16th International Conference on Ubiquitous Robots
Welcome to Ubiquitous Robots 2019 in Jeju!
The 16th International Conference on Ubiquitous Robots (UR 2019) will be held in the Maison Glad Jeju, Jeju, Korea, from June 24-27, 2019. Since its inception in 2004, Ubiquitous Robots has now established itself as a leading mid-size robotics conference, bringing together robotics researchers from around the world who share the vision that robots, like mobile phones, will become ubiquitous in our daily lives, and help connect and empower humans.
Robotics is the ultimate interdisciplinary field, and Ubiquitous Robots invites contributions from the entire foundational spectrum—design, perception, manipulation, interfaces, mobility, intelligence—and application domains— industrial, social, transportation, medical, rehabilitation, healthcare, agriculture, construction, security, disaster, and many others.
Ubiquitous Robots 2019 promises to be an exciting and innovative event, with plenary and invited talks, oral presentation, posters, and workshops. We invite you to submit your latest work to Ubiquitous Robots 2019, and to come experience the myriad attractions of Jeju.
Social robots are coming to appear in our daily lives. Yet, it is
not as easy as one might imagine. We developed a human-like social robot,
Robovie, and studied the way to make it serve for people in public space,
such as a shopping mall. On the technical side, we developed a human-
tracking sensor network, which enables us to robustly identify locations of
pedestrians. Given that the robot was able to understand pedestrian
behaviors, we studied various human-robot interaction. We faced with many
of difficulties. For instance, the robot failed to initiate interaction
with a person, and it failed to coordinate with environments, like causing
a congestion around it. Toward these problems, we have modeled various
human interaction. Such models enabled the robot to better serve for
individuals, and also enabled it to understand people's crowd behavior,
like congestion around the robot. I plan to talk about a couple of studies
in this line, and some of successful services provided by the social robot
in the shopping mall, hoping to provide an insight about what the social
robots in public space in a near future will be.
Takayuki Kanda is a professor in Informatics at Kyoto
University, Japan. He is also a Visiting Group Leader at ATR Intelligent
Robotics and Communication Laboratories, Kyoto, Japan. He received his B.
Eng, M. Eng, and Ph. D. degrees in computer science from Kyoto University,
Kyoto, Japan, in 1998, 2000, and 2003, respectively. He is one of the
starting members of Communication Robots project at ATR. He has developed a
communication robot, Robovie, and applied it in daily situations, such as
peer-tutor at elementary school and a museum exhibit guide. His research
interests include human-robot interaction, interactive humanoid robots, and
Plenary Talks 2 Oussama Khatib
Stanford University, USA
The Era of Human‐Robot Collaboration: Deep Sea Exploration
Title: The Era of Human‐Robot Collaboration: Deep Sea Exploration
The promise of oceanic discovery has intrigued scientists and explorers, whether to study
underwater ecology and climate change, or to uncover natural resources and historic secrets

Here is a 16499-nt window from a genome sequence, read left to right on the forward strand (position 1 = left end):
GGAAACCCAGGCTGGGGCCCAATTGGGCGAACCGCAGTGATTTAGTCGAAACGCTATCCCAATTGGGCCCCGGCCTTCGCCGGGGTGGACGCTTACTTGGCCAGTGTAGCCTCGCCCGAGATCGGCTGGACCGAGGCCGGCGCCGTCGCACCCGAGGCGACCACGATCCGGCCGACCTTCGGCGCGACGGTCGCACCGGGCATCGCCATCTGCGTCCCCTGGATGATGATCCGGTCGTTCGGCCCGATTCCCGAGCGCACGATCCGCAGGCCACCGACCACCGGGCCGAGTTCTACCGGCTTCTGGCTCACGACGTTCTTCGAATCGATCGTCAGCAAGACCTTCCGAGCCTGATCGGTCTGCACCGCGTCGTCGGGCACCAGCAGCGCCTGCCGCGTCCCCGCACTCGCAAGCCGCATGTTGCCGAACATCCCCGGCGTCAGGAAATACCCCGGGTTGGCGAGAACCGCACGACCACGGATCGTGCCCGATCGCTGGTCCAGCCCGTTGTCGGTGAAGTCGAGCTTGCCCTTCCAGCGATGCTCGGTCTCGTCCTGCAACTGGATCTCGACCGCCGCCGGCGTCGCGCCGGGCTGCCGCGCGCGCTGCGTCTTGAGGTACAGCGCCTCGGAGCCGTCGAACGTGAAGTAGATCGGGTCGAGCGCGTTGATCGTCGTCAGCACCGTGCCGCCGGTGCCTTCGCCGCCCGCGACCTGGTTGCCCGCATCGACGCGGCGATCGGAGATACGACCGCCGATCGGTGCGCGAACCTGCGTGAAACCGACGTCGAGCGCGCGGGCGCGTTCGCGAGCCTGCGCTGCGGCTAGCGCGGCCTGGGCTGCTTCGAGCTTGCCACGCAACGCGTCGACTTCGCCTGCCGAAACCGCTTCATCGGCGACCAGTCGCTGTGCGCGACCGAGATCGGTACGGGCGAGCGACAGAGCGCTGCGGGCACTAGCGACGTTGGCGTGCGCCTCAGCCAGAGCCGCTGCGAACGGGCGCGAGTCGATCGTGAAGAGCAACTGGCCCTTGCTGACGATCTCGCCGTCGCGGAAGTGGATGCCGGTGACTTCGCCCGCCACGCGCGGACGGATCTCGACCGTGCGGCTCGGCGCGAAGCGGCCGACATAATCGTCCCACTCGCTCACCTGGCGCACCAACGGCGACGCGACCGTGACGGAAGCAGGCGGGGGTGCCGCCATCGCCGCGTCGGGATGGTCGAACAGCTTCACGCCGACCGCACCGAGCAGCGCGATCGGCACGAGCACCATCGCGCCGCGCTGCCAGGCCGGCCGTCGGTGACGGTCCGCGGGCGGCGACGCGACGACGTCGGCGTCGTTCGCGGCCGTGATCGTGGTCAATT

buried deep at archaeological sites. This quest to explore the oceans requires expert human
access, but much of the oceans is inaccessible to humans. Reaching these depths is imperative
for understanding the ecology, maintaining and repairing underwater structures, and working
in archaeological sites over this immensely unknown part of our planet. This challenge demands
human‐level abilities at depths where humans cannot or should not be. Ocean One was
conceived to create a robotic diver with a high degree of autonomy for physical interaction with
the environment while connected to a human expert through an intuitive interface. The human
expert instructs the robot through high‐level cognitive guidance and can intervene at any level
of the operation through a high‐bandwidth sensory‐rich visual and haptic interface. The robot
was deployed in an expedition in the Mediterranean to Louis XIV’s flagship Lune, lying off the
coast of Toulon at ninety‐one meters. Ocean One’s demonstrated‐ability to distance humans
physically from dangerous and unreachable spaces while connecting their skills, intuition, and
experience to the task promises to fundamentally alter remote work. Ocean One’s achievement
has shown how human‐robot collaboration induced synergy can expand our abilities to reach
new resources, build and maintain infrastructure, and perform disaster prevention and
recovery operations ‐ be it deep in oceans and mines, at mountain tops, or in space.
Oussama Khatib received his PhD from Sup’Aero, Toulouse, France, in 1980. He is Professor of
Computer Science and Director of the Robotics Laboratory at Stanford University. His research
focuses on methodologies and technologies in human‐centered robotics. He is a Fellow of IEEE,
Co‐Editor of the Springer Tracts in Advanced Robotics (STAR) series, and the Springer Handbook
of Robotics. Professor Khatib is the President of the International Foundation of Robotics
Research (IFRR). He is recipient of the IEEE RAS Pioneer Award, the George Saridis Leadership
Award, the Distinguished Service Award, the Japan Robot Association (JARA) Award, the Rudolf
Kalman Award, and the IEEE Technical Field Award. In 2018, Professor Khatib was elected to the
National Academy of Engineering.